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The racially charged incident in McKinney, Texas, shows why public recreation facilities like pools are important and needed investments.
WASHINGTON — Where I live in the nation’s capital, there are plenty of nearby options for swimming, many of them managed by the D.C. government. There’s an indoor Olympic-size pool that’s one bus ride away from my apartment. There’s a smaller indoor facility about three blocks from my apartment, though it’s not in the best of shape. There are also a few private hotel pools that offer neighborhood memberships within a 10-15 minute walk.
But I usually end up going way across town to the Takoma Aquatic Center, a few blocks from the Maryland border. It can sometimes take an hour to get there depending which public transit route I take—and they all require at least one transfer. If I have a Zipcar, it still takes at least 30 minutes to get there.
The Takoma pool isn’t the newest, most deluxe public swimming facility in D.C., but it’s in pretty good shape physically and the lifeguards and staff members are very friendly compared to some other facilities.
I used to think I kept returning to the Takoma pool, despite the distance, because it was a reliable bet that you could walk in and easily get a lane.
But Friday’s headline-grabbing racially-charged incident in McKinney, Texas, involving the aggressive police response to a teenage pool party, made me realize there’s a different reason why I like swimming at Takoma: Its incredible diversity.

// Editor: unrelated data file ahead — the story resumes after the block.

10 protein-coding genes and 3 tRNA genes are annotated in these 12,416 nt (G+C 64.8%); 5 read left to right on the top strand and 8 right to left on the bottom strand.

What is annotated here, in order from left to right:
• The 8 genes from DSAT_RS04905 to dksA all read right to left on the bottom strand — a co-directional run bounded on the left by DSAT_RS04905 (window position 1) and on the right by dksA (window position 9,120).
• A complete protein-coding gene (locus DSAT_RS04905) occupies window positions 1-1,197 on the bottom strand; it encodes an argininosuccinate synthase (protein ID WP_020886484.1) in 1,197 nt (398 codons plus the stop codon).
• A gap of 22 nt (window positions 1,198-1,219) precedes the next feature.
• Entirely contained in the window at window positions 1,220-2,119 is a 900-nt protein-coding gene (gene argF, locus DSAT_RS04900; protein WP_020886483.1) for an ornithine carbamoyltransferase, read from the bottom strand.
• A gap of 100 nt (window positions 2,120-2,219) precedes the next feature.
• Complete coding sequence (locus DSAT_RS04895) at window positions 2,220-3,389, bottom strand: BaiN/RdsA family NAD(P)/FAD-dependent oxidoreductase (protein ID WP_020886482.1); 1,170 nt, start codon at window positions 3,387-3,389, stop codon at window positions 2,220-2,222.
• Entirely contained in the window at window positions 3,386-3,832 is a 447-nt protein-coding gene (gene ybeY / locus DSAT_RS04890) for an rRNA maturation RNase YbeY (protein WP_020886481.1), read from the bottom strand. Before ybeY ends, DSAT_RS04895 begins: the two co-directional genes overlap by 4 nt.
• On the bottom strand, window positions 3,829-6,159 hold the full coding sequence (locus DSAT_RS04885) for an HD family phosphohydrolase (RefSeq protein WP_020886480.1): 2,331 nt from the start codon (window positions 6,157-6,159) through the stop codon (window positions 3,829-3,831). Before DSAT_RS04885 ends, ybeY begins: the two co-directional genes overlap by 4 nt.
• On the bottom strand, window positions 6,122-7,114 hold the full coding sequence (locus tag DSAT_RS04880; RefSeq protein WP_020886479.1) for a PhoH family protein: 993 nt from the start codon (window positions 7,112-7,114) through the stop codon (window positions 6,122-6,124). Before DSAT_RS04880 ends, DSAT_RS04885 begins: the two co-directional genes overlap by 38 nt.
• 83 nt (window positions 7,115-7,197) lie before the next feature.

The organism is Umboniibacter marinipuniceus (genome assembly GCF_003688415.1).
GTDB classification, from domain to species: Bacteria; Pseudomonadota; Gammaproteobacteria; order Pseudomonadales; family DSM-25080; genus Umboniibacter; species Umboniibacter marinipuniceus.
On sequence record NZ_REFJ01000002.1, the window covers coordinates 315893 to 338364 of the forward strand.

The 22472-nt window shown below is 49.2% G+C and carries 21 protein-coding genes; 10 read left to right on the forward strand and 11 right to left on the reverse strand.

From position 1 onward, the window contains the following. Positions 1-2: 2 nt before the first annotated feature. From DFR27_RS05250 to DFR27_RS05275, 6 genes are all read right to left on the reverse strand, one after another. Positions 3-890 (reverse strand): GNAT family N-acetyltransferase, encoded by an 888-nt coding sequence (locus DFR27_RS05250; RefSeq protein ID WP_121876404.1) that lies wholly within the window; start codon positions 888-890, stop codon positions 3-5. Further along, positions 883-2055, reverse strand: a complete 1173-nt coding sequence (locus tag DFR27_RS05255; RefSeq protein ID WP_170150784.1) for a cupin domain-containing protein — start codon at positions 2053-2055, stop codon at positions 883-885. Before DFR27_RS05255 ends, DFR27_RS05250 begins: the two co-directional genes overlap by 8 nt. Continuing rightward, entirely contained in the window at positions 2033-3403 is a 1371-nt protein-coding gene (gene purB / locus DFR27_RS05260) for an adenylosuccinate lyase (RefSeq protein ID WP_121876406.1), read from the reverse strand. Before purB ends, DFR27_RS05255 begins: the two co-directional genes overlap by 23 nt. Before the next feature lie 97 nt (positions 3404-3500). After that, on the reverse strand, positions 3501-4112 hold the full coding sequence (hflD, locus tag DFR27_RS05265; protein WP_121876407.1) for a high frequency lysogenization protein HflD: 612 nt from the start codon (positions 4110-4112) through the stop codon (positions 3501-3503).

Most swimming pools are good reflections of the communities they serve and in D.C., patrons of the aquatic facilities come in all sorts of shapes, sizes, skin colors and athletic abilities.
Takoma is home to the historic D.C. Black History Invitational swim meet. It’s also the pool where the Washington Wetskins water polo team, whose LGBT membership is bolstered by straight allies on the team, plays.
On any odd day at the Takoma pool, you’re likely to see Ethiopian and Eritrean cab drivers swimming laps, white millennials training for triathlons, senior citizens lifting water weights, local college athletes doing drills in their spare time, and former competitive and U.S. Master’s swimmers keeping in shape.
I was never a competitive swimmer in high school or college and only started swimming laps two years ago for exercise. I was initially intimidated by the highly regarded Olympic-size pool across town because it attracted plenty of advanced swimmers whose body language and annoyed facial expressions made slower swimmers like myself feel unwelcome for taking up valuable lane space. (This pool was also the scene of a great swimmers' civil war over 25 meter vs. 50 meter lanes a few years ago.)
So even though my performance has steadily improved to a point where I can hold my own against many more advanced swimmers—swimming laps three days a week will do that—my preferred pool is still on the other side of town. It’s a welcoming place, no matter your age, skin color, sexual orientation or athletic ability. We’re all there to stay healthy and in the summer heat, cool off.